President Zuma had to make sure that the SABC boss does not prove to be his ultimate downfall, says Jovial Rantao.
Johannesburg - President Jacob Zuma has given the biggest and clearest indication that the scandal around the appointment of Hlaudi Motsoeneng to the powerful position of chief operating officer of the SABC has him seriously worried.
Out of the blue, Zuma seven days ago issued a statement, distancing himself from the brouhaha surrounding the appointment of Hlaudi, an extremely powerful man at the public broadcaster.
A man who has, at best, shown that he has more power than the chief executive officer and, indeed, some cabinet minister. This is a man who, at best, has demonstrated, over the years, that he has powerful political connections, and that his connections go right to the top.
Zuma’s move to distance himself from Motsoeneng was a forced move. It came after the ANC and its alliance partners – the president’s political base – came out strongly, in an unprecedented move, against the appointment of a man who many had thought was at the SABC with the blessing of the governing tripartite alliance. There was a general acceptance Motsoeneng’s job at the SABC was to protect the interest of the ANC. This he could do, for instance, by making sure that the news content broadcast by the SABC in its extremely powerful multimedia platforms was 70 percent positive – that is, giving a positive slant to news and creating an impression that the ANC government was delivering on its election promises.
So Zuma could not keep quiet in the face of a tsunami-like political storm that was developing inside his own party. Hence the statement issued last week.
The developments show that the South African public was wrong in its belief that Motsoeneng and all he did at the SABC had the blessings of Luthuli House. So a continued impression that he was alienated from the ANC but remained close to Zuma would have been politically damaging to a president who is months away from becoming a lame duck head of party and state.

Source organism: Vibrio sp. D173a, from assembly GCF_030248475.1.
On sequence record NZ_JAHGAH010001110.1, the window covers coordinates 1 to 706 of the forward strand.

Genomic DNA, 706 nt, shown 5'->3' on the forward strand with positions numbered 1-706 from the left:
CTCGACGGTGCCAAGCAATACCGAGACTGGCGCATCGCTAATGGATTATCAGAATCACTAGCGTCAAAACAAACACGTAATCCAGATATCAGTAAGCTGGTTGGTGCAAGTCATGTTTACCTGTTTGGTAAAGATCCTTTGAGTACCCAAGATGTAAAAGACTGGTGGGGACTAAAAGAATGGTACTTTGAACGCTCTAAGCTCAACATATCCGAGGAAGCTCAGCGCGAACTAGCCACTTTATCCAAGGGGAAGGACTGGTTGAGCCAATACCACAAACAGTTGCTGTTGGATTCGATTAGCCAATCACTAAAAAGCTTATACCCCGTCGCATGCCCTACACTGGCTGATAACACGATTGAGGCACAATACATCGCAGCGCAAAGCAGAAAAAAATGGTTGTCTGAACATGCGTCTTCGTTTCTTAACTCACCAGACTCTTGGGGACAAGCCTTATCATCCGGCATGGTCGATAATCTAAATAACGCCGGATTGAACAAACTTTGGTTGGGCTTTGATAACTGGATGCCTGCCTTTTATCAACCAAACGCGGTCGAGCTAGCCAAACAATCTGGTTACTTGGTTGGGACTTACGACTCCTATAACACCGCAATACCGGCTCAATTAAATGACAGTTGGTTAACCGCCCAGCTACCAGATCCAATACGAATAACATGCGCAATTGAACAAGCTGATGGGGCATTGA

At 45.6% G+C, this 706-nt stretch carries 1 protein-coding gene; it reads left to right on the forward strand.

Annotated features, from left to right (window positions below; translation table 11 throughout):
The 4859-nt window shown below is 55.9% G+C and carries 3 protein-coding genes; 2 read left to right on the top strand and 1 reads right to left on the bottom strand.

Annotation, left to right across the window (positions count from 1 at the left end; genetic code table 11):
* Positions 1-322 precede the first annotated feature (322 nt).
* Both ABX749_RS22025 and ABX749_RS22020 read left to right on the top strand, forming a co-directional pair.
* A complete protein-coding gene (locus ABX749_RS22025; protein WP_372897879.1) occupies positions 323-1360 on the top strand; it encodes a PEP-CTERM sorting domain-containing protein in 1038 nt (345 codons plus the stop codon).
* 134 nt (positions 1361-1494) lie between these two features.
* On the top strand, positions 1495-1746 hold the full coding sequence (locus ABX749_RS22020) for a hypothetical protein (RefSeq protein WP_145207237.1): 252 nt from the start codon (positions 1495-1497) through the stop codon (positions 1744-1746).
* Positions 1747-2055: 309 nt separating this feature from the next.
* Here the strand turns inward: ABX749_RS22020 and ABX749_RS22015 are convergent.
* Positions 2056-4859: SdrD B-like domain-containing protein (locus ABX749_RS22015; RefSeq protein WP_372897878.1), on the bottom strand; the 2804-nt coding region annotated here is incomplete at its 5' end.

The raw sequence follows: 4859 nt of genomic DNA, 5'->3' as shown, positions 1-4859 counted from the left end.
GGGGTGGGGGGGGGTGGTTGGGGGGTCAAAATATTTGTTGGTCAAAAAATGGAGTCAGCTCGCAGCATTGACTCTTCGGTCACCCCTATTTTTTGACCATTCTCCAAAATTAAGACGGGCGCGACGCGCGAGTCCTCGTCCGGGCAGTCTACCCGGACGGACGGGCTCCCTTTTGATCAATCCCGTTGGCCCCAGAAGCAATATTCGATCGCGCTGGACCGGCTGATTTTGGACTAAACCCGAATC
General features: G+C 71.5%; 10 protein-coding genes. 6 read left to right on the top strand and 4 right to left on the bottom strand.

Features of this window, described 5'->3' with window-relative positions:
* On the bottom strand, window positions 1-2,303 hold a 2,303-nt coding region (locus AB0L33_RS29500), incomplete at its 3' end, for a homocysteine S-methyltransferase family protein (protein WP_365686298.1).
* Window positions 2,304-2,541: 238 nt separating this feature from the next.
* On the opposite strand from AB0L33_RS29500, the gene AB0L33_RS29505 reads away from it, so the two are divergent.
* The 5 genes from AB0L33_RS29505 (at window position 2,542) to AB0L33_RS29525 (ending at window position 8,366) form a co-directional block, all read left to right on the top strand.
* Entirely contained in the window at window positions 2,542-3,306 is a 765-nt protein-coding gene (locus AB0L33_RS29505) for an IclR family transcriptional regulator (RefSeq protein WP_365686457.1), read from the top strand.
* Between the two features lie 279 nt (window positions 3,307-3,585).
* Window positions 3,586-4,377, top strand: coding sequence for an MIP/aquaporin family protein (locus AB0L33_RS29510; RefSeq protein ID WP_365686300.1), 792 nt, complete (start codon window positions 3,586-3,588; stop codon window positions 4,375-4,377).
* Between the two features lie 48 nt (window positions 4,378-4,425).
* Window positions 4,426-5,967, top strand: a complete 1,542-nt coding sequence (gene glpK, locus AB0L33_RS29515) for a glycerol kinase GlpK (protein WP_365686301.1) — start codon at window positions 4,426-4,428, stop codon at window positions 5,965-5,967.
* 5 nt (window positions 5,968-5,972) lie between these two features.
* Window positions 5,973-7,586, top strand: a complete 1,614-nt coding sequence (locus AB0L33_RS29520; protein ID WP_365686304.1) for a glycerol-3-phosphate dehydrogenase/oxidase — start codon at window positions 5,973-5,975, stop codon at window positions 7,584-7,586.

Zuma had to act because, in the world of political opportunism, this controversy or a semblance of a division between him and the party on Motsoeneng and his role, could prove to be a devastating turning point. It could prove to be a golden chance that his detractors had been praying for. It could just be a chance for them to pounce and shorten his last term.
So Zuma’s calculated move to issue an unprovoked public statement was meant to deal with the impression created – real or imagined – that he, his party and the alliance partners were not at one on this issue.
Zuma had to move quickly and make sure that Motsoeneng, who now has to fight to keep his job at the SABC, does not prove to be his ultimate downfall – the man who brought down the president.
Word from the ANC and some in the Presidency, is that people around the president – and there are a lot of them – have been deeply worried about the link, real or imagined, between Motsoeneng and the president.
People speak of the decisions and actions which were not sanctioned by the ANC but are carried out by Motsoeneng.
This would explain statements by the ANC, the SA Communist Party and Cosatu – who all expressed concern about many things – that Motsoeneng was appointed without proper processes being followed.
Some privately expressed their disbelief at the arrogance by the SABC and the new Communications Minister Faith Muthambi to appoint Motsoeneng in the face of damning findings by the Public Protector.
Some senior ANC members were also concerned, correctly so, that the SABC board, with the support of the minister, violated the constitution by getting a law firm to investigate the finding of a chapter nine institution.
Truth is that there is no smoke without fire.
Zuma has been linked to so many people. His name has been dropped in a multiple of conversations. Why did he feel the need to respond to this one?
Why did he feel the need distance himself from Motsoeneng?
The answer, for me, is very simple. And it is that Zuma wants to complete his last tenure as president. He fears a recall.
Naturally, he fears his legacy being spoilt by the powerful man at Auckland Park.
He fears that the beautiful and compelling narrative of an uneducated shepherd who went on to become president of a powerful nation in Africa and the world will not have a desired good ending.
And he had to act.
* Jovial Rantao is editor of the Sunday Independent.